Germany to Consider Lifting Statute of Limitations on Cases Involving Stolen Property

New York Times 13 February 2014
By Melissa Eddy

MUNICH — German authorities are expected to propose a law on Friday lifting the country’s 30-year statute of limitations for certain cases involving stolen property, a move that would make it easier for Jewish families to seek the return of art, furniture or other valuables taken from them by the Nazis.

The legislation comes in response to the uproar surrounding the discovery, made public late last year, of hundreds of possibly looted artworks in the Munich home of Cornelius Gurlitt, the son of an art dealer who worked for the Nazis during World War II. The proposed law was drawn up by Winfried Bausback, the Bavarian justice minister, and is to be introduced in the upper house of the German Parliament.

Under current law, which is part of Germany’s civil code, former owners cannot seek the return of their property more than 30 years after it was taken from them. For property taken during World War II, this means that the window to seek legal restitution closed in 1975. Previous attempts to change the law have failed, but with world powers closely watching Germany in the wake of the Gurlitt discovery, there are hopes that this bill will pass.

Critics, however, charge that the proposed legislation still presents hurdles by requiring original owners to prove malicious intent on the part of the current holder of the property. In the case of looted art, malicious intent could include a buyer’s failure to thoroughly research a work’s provenance before purchasing it, according to the Bavarian justice authorities.

Mr. Bausback had barely been in office two months when the Gurlitt case exploded in November. In an interview on Thursday, he said that he used the resulting outcry as a chance to re-examine German laws and the challenges they presented to Jews seeking to regain looted valuables. One of the most obvious, he said, was the 30-year statute of limitations.

“It cannot be that victims of the Nazi regime are able to prove that, for example, a picture that belonged to their father or grandfather was stolen by the Nazis, then they are met with a shrugging of the shoulders and a ‘Sorry, but the statute of limitations has expired,’ ” Mr. Bausback said.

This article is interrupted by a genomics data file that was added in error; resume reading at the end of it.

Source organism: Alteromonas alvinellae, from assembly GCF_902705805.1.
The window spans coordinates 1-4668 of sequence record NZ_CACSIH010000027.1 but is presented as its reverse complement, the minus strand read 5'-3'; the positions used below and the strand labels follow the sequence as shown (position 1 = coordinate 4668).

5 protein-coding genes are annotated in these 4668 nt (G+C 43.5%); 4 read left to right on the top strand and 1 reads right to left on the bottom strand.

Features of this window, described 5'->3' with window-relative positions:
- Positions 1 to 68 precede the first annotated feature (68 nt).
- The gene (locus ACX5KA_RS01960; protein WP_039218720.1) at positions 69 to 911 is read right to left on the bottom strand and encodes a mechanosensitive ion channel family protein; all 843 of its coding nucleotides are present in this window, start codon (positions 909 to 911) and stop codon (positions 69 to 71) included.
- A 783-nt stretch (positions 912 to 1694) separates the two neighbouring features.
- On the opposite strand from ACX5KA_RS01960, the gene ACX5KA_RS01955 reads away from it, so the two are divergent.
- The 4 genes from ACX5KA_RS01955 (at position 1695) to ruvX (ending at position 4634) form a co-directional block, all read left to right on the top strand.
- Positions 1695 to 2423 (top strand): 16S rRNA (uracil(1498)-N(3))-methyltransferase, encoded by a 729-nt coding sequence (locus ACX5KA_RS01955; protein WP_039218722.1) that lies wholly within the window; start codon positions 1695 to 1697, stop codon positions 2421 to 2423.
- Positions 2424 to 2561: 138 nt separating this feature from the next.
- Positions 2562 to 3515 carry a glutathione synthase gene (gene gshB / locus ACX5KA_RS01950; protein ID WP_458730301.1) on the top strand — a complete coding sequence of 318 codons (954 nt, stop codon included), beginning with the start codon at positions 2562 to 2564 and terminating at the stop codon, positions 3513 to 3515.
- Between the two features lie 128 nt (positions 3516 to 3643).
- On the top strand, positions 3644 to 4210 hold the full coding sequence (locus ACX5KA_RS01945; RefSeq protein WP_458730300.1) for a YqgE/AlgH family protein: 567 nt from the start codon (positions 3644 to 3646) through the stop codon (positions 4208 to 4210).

Although it has become known in Germany as the Lex Gurlitt, the proposed new law would apply to any property that a previous owner can prove was wrongfully taken. The Bavarian proposal would first be debated by committees in the upper house, made up of representatives of Germany’s 16 states. It would then require approval from both Chancellor Angela Merkel’s government and the lower house of Parliament.

If it does pass, the change will signal a crucial willingness on the part of Germany to take more seriously the commitments that it agreed to in 1998 when it became one of 44 countries to sign the Washington Conference Principles on Nazi-Confiscated Art. Under that accord, participating countries agreed to seek to repair the damage caused by the wholesale looting of art owned by Jews under the Third Reich.

“The goal of this proposed law is to correct the current, unsatisfactory legal situation and to allow owners of objects that have been wrongly taken from them the possibility of restitution of their property from mala fide owners,” the new bill reads.

Lawyers who specialize in looted art say many restitution cases never even make it to court because of the limitations, and they welcomed the proposed changes as an important step in helping to bring justice and closure to the victims of the Nazis.

“Removal of the 30-year statute of limitations would be a major step in the right direction,” Mel Urbach, a lawyer based in New York who represents clients in dozens of restitution claims in Germany, said in an email.

“The proposed legislation would bring much-needed clarity to a process that is unnecessarily submerged in confusion and doubt,” Mr. Urbach added. “It would add teeth to the Washington principles and joint declarations, and claims would be resolved quickly.”

German officials have recently acknowledged the need for their country to increase efforts to resolve restitution disputes. The culture minister, Monika Grütters, has proposed doubling government funding for the issue and establishing a new, independent center to deal with provenance research and restitution.

Jewish organizations, in particular, are looking to the Germans to take the lead on restitution, and an increased commitment from Germany could encourage other countries to take similar steps, too.

Philipp Missfelder, the German government’s coordinator for trans-Atlantic relations, said several leading Jewish organizations had displayed a willingness to cooperate with Berlin on resolving the Gurlitt case in hopes that it would improve the handling of restitution issues in the future.

“We should act on this willingness,” said Mr. Missfelder, emphasizing that Germany must be aware of the moral, as well as the legal, implications involved in dealing with Nazi-looted art. “There is enormous interest in clearing up this issue.”
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